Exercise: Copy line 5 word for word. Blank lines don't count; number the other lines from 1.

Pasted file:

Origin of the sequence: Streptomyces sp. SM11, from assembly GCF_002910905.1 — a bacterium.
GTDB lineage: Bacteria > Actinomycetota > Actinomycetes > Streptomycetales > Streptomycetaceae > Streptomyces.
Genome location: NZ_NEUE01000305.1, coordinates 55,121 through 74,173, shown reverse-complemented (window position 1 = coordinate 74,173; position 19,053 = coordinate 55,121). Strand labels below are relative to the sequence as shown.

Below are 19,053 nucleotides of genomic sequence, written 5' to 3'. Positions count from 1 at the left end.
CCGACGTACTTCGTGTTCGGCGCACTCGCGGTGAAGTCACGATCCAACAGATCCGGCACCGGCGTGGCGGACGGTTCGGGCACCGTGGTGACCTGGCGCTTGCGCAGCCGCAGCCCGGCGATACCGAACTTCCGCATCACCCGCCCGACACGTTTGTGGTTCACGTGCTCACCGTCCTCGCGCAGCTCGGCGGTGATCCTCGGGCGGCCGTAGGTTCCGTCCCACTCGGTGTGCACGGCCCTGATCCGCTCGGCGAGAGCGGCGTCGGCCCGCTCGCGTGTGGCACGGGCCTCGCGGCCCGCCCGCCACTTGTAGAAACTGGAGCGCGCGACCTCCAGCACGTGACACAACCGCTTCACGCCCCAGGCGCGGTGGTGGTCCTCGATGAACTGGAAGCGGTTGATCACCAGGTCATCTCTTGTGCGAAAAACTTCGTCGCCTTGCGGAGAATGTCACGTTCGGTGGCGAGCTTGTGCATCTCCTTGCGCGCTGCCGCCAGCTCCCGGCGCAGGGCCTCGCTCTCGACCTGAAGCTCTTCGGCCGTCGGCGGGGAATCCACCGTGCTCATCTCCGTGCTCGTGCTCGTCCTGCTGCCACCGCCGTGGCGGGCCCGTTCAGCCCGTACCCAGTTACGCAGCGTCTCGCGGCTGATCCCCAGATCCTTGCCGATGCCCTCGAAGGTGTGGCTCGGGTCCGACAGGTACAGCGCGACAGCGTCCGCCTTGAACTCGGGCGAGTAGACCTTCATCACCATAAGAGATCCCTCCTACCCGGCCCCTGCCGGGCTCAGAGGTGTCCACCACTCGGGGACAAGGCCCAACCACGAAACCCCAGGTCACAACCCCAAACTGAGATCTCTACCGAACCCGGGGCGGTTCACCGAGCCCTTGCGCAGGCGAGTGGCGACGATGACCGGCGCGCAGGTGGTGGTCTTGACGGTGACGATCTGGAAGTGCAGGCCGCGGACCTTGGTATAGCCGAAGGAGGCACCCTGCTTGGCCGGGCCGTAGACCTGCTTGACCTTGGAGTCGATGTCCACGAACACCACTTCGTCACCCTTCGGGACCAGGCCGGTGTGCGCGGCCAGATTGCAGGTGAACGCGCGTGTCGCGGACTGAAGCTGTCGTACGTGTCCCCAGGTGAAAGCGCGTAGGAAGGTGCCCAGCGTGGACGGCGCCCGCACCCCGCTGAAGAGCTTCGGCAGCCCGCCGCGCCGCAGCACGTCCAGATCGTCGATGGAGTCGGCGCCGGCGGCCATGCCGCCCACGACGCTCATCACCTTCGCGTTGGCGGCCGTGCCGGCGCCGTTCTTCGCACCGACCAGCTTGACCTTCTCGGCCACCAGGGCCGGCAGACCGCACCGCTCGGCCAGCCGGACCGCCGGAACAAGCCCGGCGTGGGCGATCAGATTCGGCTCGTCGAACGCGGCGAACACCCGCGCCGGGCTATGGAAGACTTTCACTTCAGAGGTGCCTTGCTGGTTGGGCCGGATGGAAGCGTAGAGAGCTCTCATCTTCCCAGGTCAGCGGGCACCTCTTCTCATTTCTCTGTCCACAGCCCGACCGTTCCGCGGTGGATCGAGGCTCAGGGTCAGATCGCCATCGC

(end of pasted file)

CCGACGTACTTCGTGTTCGGCGCACTCGCGGTGAAGTCACGATCCAACAGATCCGGCACCGGCGTGGCGGACGGTTCGGGCACCGTGGTGACCTGGCGCTTGCGCAGCCGCAGCCCGGCGATACCGAACTTCCGCATCACCCGCCCGACACGTTTGTGGTTCACGTGCTCACCGTCCTCGCGCAGCTCGGCGGTGATCCTCGGGCGGCCGTAGGTTCCGTCCCACTCGGTGTGCACGGCCCTGATCCGCTCGGCGAGAGCGGCGTCGGCCCGCTCGCGTGTGGCACGGGCCTCGCGGCCCGCCCGCCACTTGTAGAAACTGGAGCGCGCGACCTCCAGCACGTGACACAACCGCTTCACGCCCCAGGCGCGGTGGTGGTCCTCGATGAACTGGAAGCGGTTGATCACCAGGTCATCTCTTGTGCGAAAAACTTCGTCGCCTTGCGGAGAATGTCACGTTCGGTGGCGAGCTTGTGCATCTCCTTGCGCGCTGCCGCCAGCTCCCGGCGCAGGGCCTCGCTCTCGACCTGAAGCTCTTCGGCCGTCGGCGGGGAATCCACCGTGCTCATCTCCGTGCTCGTGCTCGTCCTGCTGCCACCGCCGTGGCGGGCCCGTTCAGCCCGTACCCAGTTACGCAGCGTCTCGCGGCTGATCCCCAGATCCTTGCCGATGCCCTCGAAGGTGTGGCTCGGGTCCGACAGGTACAGCGCGACAGCGTCCGCCTTGAACTCGGGCGAGTAGACCTTCATCACCATAAGAGATCCCTCCTACCCGGCCCCTGCCGGGCTCAGAGGTGTCCACCACTCGGGGACAAGGCCCAACCACGAAACCCCAGGTCACAACCCCAAACTGAGATCTCTACCGAACCCGGGGCGGTTCACCGAGCCCTTGCGCAGGCGAGTGGCGACGATGACCGGCGCGCAGGTGGTGGTCTTGACGGTGACGATCTGGAAGTGCAGGCCGCGGACCTTGGTATAGCCGAAGGAGGCACCCTGCTTGGCCGGGCCGTAGACCTGCTTGACCTTGGAGTCGATGTCCACGAACACCACTTCGTCACCCTTCGGGACCAGGCCGGTGTGCGCGGCCAGATTGCAGGTGAACGCGCGTGTCGCGGACTGAAGCTGTCGTACGTGTCCCCAGGTGAAAGCGCGTAGGAAGGTGCCCAGCGTGGACGGCGCCCGCACCCCGCTGAAGAGCTTCGGCAGCCCGCCGCGCCGCAGCACGTCCAGATCGTCGATGGAGTCGGCGCCGGCGGCCATGCCGCCCACGACGCTCATCACCTTCGCGTTGGCGGCCGTGCCGGCGCCGTTCTTCGCACCGACCAGCTTGACCTTCTCGGCCACCAGGGCCGGCAGACCGCACCGCTCGGCCAGCCGGACCGCCGGAACAAGCCCGGCGTGGGCGATCAGATTCGGCTCGTCGAACGCGGCGAACACCCGCGCCGGGCTATGGAAGACTTTCACTTCAGAGGTGCCTTGCTGGTTGGGCCGGATGGAAGCGTAGAGAGCTCTCATCTTCCCAGGTCAGCGGGCACCTCTTCTCATTTCTCTGTCCACAGCCCGACCGTTCCGCGGTGGATCGAGGCTCAGGGTCAGATCGCCATCGC